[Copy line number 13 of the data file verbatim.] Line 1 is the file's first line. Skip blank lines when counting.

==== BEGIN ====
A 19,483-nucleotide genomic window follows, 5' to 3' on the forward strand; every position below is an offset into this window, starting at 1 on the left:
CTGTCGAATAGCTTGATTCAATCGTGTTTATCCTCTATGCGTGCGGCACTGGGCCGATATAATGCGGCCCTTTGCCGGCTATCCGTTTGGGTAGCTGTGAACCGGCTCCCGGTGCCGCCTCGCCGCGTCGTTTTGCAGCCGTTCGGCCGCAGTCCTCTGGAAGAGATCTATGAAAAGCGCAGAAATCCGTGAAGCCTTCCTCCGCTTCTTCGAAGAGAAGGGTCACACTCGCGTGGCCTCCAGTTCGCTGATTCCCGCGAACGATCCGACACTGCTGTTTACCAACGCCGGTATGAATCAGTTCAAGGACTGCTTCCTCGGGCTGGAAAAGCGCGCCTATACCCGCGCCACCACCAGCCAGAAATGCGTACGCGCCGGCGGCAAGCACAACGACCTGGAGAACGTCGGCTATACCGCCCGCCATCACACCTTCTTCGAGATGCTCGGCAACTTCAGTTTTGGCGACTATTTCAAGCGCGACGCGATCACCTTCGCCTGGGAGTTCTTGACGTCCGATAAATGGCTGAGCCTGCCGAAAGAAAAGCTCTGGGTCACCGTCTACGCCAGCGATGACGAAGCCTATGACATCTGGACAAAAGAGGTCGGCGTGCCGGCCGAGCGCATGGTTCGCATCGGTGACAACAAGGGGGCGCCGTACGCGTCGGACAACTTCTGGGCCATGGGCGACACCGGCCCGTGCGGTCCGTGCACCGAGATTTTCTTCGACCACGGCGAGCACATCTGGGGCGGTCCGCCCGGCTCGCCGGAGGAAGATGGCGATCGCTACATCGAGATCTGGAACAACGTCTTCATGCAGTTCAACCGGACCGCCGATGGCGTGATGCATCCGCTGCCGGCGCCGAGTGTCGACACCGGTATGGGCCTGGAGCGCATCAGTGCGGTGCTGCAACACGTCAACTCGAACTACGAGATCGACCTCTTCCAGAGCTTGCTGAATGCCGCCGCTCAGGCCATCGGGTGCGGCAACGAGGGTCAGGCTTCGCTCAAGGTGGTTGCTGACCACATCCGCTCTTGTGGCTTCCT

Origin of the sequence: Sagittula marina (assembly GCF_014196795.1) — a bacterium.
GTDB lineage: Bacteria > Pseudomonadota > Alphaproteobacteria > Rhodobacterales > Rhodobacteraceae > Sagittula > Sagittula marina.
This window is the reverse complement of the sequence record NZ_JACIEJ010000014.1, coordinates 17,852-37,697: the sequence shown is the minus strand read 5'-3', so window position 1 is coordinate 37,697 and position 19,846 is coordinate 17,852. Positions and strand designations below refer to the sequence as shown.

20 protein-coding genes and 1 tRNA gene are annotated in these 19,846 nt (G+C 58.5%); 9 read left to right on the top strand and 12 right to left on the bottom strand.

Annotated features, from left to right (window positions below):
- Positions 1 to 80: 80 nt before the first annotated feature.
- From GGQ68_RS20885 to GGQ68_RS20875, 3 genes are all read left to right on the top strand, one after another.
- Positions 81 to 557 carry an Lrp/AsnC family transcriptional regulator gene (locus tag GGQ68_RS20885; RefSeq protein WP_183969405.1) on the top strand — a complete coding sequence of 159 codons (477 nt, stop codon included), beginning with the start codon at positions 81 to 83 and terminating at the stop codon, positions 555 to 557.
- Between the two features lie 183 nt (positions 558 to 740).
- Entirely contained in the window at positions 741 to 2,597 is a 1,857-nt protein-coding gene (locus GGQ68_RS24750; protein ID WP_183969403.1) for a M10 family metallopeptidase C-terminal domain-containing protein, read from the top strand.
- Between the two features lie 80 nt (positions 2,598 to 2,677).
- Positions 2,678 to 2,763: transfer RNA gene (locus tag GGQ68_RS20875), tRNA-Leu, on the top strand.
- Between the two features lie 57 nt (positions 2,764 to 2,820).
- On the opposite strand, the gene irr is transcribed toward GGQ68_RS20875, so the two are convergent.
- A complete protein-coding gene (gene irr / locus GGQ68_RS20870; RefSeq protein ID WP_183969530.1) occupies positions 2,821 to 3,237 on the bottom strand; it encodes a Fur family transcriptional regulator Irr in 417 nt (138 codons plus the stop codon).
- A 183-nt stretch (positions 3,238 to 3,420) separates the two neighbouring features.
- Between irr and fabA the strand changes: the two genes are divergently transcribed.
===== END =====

- Between the two features lie 80 nt (positions 2,598 to 2,677).